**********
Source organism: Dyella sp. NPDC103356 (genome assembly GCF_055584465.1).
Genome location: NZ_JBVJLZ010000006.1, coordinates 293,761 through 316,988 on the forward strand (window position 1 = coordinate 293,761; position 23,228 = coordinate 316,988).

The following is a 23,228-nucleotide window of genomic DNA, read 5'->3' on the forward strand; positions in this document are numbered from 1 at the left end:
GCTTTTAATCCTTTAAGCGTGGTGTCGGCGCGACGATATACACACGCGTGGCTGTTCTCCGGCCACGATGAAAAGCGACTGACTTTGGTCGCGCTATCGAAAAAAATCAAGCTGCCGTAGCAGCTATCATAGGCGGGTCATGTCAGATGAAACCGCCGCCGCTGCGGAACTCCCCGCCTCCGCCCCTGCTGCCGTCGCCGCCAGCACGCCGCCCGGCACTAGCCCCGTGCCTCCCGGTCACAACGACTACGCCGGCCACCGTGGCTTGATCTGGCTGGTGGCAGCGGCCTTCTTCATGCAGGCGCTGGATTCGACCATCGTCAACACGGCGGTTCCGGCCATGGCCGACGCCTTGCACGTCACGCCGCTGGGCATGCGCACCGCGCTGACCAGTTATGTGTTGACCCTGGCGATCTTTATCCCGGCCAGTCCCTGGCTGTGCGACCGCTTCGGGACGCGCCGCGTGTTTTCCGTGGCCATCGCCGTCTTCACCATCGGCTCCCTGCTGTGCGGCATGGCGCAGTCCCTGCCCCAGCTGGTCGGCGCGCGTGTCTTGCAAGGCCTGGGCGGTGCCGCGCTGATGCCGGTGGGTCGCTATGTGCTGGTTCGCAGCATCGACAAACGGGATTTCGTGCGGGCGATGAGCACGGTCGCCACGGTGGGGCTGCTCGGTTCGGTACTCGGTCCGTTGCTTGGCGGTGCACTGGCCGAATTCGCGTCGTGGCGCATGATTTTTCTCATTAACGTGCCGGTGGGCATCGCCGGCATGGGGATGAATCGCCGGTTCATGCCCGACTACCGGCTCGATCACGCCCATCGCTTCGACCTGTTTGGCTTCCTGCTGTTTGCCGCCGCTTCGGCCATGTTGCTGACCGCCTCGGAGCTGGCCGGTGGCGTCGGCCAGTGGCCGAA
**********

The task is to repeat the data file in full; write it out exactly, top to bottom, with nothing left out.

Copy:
Source organism: Dyella sp. NPDC103356 (genome assembly GCF_055584465.1).
Genome location: NZ_JBVJLZ010000006.1, coordinates 293,761 through 316,988 on the forward strand (window position 1 = coordinate 293,761; position 23,228 = coordinate 316,988).

The following is a 23,228-nucleotide window of genomic DNA, read 5'->3' on the forward strand; positions in this document are numbered from 1 at the left end:
GCTTTTAATCCTTTAAGCGTGGTGTCGGCGCGACGATATACACACGCGTGGCTGTTCTCCGGCCACGATGAAAAGCGACTGACTTTGGTCGCGCTATCGAAAAAAATCAAGCTGCCGTAGCAGCTATCATAGGCGGGTCATGTCAGATGAAACCGCCGCCGCTGCGGAACTCCCCGCCTCCGCCCCTGCTGCCGTCGCCGCCAGCACGCCGCCCGGCACTAGCCCCGTGCCTCCCGGTCACAACGACTACGCCGGCCACCGTGGCTTGATCTGGCTGGTGGCAGCGGCCTTCTTCATGCAGGCGCTGGATTCGACCATCGTCAACACGGCGGTTCCGGCCATGGCCGACGCCTTGCACGTCACGCCGCTGGGCATGCGCACCGCGCTGACCAGTTATGTGTTGACCCTGGCGATCTTTATCCCGGCCAGTCCCTGGCTGTGCGACCGCTTCGGGACGCGCCGCGTGTTTTCCGTGGCCATCGCCGTCTTCACCATCGGCTCCCTGCTGTGCGGCATGGCGCAGTCCCTGCCCCAGCTGGTCGGCGCGCGTGTCTTGCAAGGCCTGGGCGGTGCCGCGCTGATGCCGGTGGGTCGCTATGTGCTGGTTCGCAGCATCGACAAACGGGATTTCGTGCGGGCGATGAGCACGGTCGCCACGGTGGGGCTGCTCGGTTCGGTACTCGGTCCGTTGCTTGGCGGTGCACTGGCCGAATTCGCGTCGTGGCGCATGATTTTTCTCATTAACGTGCCGGTGGGCATCGCCGGCATGGGGATGAATCGCCGGTTCATGCCCGACTACCGGCTCGATCACGCCCATCGCTTCGACCTGTTTGGCTTCCTGCTGTTTGCCGCCGCTTCGGCCATGTTGCTGACCGCCTCGGAGCTGGCCGGTGGCGTCGGCCAGTGGCCGAA